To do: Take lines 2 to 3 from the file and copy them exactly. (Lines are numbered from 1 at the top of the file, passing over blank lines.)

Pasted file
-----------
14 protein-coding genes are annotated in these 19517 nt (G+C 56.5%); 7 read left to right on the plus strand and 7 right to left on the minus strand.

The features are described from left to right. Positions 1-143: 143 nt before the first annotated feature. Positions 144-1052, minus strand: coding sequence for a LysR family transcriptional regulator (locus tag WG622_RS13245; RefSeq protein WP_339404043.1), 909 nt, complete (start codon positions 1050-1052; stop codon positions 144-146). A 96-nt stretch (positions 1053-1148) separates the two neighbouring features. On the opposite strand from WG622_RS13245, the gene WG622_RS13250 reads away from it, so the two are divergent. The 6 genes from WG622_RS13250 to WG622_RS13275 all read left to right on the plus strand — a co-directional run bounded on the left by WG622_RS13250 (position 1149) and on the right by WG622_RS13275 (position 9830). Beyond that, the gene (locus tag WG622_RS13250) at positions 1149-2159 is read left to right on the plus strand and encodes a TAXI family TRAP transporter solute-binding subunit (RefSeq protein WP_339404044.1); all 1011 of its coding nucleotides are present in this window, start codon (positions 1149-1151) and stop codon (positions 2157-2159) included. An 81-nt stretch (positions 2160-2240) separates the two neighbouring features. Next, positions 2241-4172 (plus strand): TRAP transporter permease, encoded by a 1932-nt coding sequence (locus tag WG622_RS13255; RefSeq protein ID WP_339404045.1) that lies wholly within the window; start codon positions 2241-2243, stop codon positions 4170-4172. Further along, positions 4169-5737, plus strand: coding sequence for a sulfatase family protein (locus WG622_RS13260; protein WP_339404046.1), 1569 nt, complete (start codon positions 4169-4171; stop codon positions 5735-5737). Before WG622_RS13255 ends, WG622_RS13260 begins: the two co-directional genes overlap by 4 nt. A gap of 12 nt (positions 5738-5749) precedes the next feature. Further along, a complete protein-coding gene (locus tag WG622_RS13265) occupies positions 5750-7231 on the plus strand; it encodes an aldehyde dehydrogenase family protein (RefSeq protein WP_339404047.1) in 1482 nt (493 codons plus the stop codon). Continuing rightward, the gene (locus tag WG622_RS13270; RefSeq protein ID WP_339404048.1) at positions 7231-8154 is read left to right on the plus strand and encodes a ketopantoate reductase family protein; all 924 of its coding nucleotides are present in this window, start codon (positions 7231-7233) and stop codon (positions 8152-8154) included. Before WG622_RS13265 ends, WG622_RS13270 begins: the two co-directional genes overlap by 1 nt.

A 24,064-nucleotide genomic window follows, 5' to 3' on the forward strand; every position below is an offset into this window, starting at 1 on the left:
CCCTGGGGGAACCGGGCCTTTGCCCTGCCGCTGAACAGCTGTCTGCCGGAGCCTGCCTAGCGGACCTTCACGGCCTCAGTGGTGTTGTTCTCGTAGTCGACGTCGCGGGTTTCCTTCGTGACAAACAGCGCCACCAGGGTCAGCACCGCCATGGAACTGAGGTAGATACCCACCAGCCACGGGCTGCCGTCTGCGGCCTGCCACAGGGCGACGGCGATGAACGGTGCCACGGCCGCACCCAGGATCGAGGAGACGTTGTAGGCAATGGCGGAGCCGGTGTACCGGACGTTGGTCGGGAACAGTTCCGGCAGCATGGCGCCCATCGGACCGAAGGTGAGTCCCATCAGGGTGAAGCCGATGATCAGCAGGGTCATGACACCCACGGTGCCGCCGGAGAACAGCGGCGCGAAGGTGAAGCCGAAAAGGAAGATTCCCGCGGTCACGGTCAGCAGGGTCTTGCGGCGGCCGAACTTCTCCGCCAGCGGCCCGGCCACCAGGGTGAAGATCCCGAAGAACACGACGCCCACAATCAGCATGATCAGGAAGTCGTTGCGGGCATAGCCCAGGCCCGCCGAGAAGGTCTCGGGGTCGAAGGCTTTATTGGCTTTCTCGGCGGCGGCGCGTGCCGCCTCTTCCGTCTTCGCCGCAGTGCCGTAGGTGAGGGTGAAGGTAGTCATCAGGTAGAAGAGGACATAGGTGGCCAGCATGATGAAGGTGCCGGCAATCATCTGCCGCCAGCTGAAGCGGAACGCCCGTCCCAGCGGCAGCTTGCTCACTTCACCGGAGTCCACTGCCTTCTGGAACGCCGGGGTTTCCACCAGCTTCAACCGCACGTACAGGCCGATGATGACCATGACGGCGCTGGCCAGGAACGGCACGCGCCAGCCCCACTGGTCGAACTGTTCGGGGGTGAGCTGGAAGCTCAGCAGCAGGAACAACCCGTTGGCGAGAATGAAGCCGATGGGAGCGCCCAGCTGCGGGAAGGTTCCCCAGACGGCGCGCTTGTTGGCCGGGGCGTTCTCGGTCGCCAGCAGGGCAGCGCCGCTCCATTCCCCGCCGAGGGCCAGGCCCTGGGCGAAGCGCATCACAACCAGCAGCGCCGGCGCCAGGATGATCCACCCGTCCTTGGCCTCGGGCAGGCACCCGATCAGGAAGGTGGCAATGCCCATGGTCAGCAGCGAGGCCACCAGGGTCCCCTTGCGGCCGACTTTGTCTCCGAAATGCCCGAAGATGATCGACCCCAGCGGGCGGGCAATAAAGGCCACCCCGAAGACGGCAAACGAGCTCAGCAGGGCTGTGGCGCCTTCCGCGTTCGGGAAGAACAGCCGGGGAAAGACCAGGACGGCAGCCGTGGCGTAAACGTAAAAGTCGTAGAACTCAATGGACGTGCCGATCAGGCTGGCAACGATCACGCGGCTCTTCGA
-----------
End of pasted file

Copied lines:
The features are described from left to right. Positions 1-143: 143 nt before the first annotated feature. Positions 144-1052, minus strand: coding sequence for a LysR family transcriptional regulator (locus tag WG622_RS13245; RefSeq protein WP_339404043.1), 909 nt, complete (start codon positions 1050-1052; stop codon positions 144-146). A 96-nt stretch (positions 1053-1148) separates the two neighbouring features. On the opposite strand from WG622_RS13245, the gene WG622_RS13250 reads away from it, so the two are divergent. The 6 genes from WG622_RS13250 to WG622_RS13275 all read left to right on the plus strand — a co-directional run bounded on the left by WG622_RS13250 (position 1149) and on the right by WG622_RS13275 (position 9830). Beyond that, the gene (locus tag WG622_RS13250) at positions 1149-2159 is read left to right on the plus strand and encodes a TAXI family TRAP transporter solute-binding subunit (RefSeq protein WP_339404044.1); all 1011 of its coding nucleotides are present in this window, start codon (positions 1149-1151) and stop codon (positions 2157-2159) included. An 81-nt stretch (positions 2160-2240) separates the two neighbouring features. Next, positions 2241-4172 (plus strand): TRAP transporter permease, encoded by a 1932-nt coding sequence (locus tag WG622_RS13255; RefSeq protein ID WP_339404045.1) that lies wholly within the window; start codon positions 2241-2243, stop codon positions 4170-4172. Further along, positions 4169-5737, plus strand: coding sequence for a sulfatase family protein (locus WG622_RS13260; protein WP_339404046.1), 1569 nt, complete (start codon positions 4169-4171; stop codon positions 5735-5737). Before WG622_RS13255 ends, WG622_RS13260 begins: the two co-directional genes overlap by 4 nt. A gap of 12 nt (positions 5738-5749) precedes the next feature. Further along, a complete protein-coding gene (locus tag WG622_RS13265) occupies positions 5750-7231 on the plus strand; it encodes an aldehyde dehydrogenase family protein (RefSeq protein WP_339404047.1) in 1482 nt (493 codons plus the stop codon). Continuing rightward, the gene (locus tag WG622_RS13270; RefSeq protein ID WP_339404048.1) at positions 7231-8154 is read left to right on the plus strand and encodes a ketopantoate reductase family protein; all 924 of its coding nucleotides are present in this window, start codon (positions 7231-7233) and stop codon (positions 8152-8154) included. Before WG622_RS13265 ends, WG622_RS13270 begins: the two co-directional genes overlap by 1 nt.

A 24,064-nucleotide genomic window follows, 5' to 3' on the forward strand; every position below is an offset into this window, starting at 1 on the left: